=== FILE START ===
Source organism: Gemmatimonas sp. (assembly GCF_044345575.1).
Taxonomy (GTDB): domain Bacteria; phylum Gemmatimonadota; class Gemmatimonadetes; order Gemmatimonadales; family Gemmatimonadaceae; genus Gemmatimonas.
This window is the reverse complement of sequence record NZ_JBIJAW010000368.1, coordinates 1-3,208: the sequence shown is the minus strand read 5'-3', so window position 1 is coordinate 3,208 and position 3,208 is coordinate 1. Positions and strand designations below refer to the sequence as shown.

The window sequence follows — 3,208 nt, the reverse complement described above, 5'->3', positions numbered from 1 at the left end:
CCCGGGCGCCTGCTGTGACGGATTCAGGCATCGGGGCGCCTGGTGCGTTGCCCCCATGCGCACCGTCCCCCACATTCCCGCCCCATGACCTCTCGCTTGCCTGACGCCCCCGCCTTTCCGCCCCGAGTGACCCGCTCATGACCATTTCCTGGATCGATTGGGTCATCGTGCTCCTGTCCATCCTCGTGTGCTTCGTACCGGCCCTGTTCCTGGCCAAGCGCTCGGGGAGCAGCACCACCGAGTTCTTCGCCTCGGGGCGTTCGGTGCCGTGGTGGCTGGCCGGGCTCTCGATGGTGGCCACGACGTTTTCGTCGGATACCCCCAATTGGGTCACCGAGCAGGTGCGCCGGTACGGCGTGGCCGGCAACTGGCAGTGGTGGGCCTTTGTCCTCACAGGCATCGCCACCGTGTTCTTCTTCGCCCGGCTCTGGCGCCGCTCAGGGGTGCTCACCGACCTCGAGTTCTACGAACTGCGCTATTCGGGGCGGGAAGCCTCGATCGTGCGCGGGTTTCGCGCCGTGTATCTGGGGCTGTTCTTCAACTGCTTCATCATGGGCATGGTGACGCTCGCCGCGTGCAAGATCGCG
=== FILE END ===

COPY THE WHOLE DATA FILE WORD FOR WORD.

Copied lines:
Source organism: Gemmatimonas sp. (assembly GCF_044345575.1).
Taxonomy (GTDB): domain Bacteria; phylum Gemmatimonadota; class Gemmatimonadetes; order Gemmatimonadales; family Gemmatimonadaceae; genus Gemmatimonas.
This window is the reverse complement of sequence record NZ_JBIJAW010000368.1, coordinates 1-3,208: the sequence shown is the minus strand read 5'-3', so window position 1 is coordinate 3,208 and position 3,208 is coordinate 1. Positions and strand designations below refer to the sequence as shown.

The window sequence follows — 3,208 nt, the reverse complement described above, 5'->3', positions numbered from 1 at the left end:
CCCGGGCGCCTGCTGTGACGGATTCAGGCATCGGGGCGCCTGGTGCGTTGCCCCCATGCGCACCGTCCCCCACATTCCCGCCCCATGACCTCTCGCTTGCCTGACGCCCCCGCCTTTCCGCCCCGAGTGACCCGCTCATGACCATTTCCTGGATCGATTGGGTCATCGTGCTCCTGTCCATCCTCGTGTGCTTCGTACCGGCCCTGTTCCTGGCCAAGCGCTCGGGGAGCAGCACCACCGAGTTCTTCGCCTCGGGGCGTTCGGTGCCGTGGTGGCTGGCCGGGCTCTCGATGGTGGCCACGACGTTTTCGTCGGATACCCCCAATTGGGTCACCGAGCAGGTGCGCCGGTACGGCGTGGCCGGCAACTGGCAGTGGTGGGCCTTTGTCCTCACAGGCATCGCCACCGTGTTCTTCTTCGCCCGGCTCTGGCGCCGCTCAGGGGTGCTCACCGACCTCGAGTTCTACGAACTGCGCTATTCGGGGCGGGAAGCCTCGATCGTGCGCGGGTTTCGCGCCGTGTATCTGGGGCTGTTCTTCAACTGCTTCATCATGGGCATGGTGACGCTCGCCGCGTGCAAGATCGCG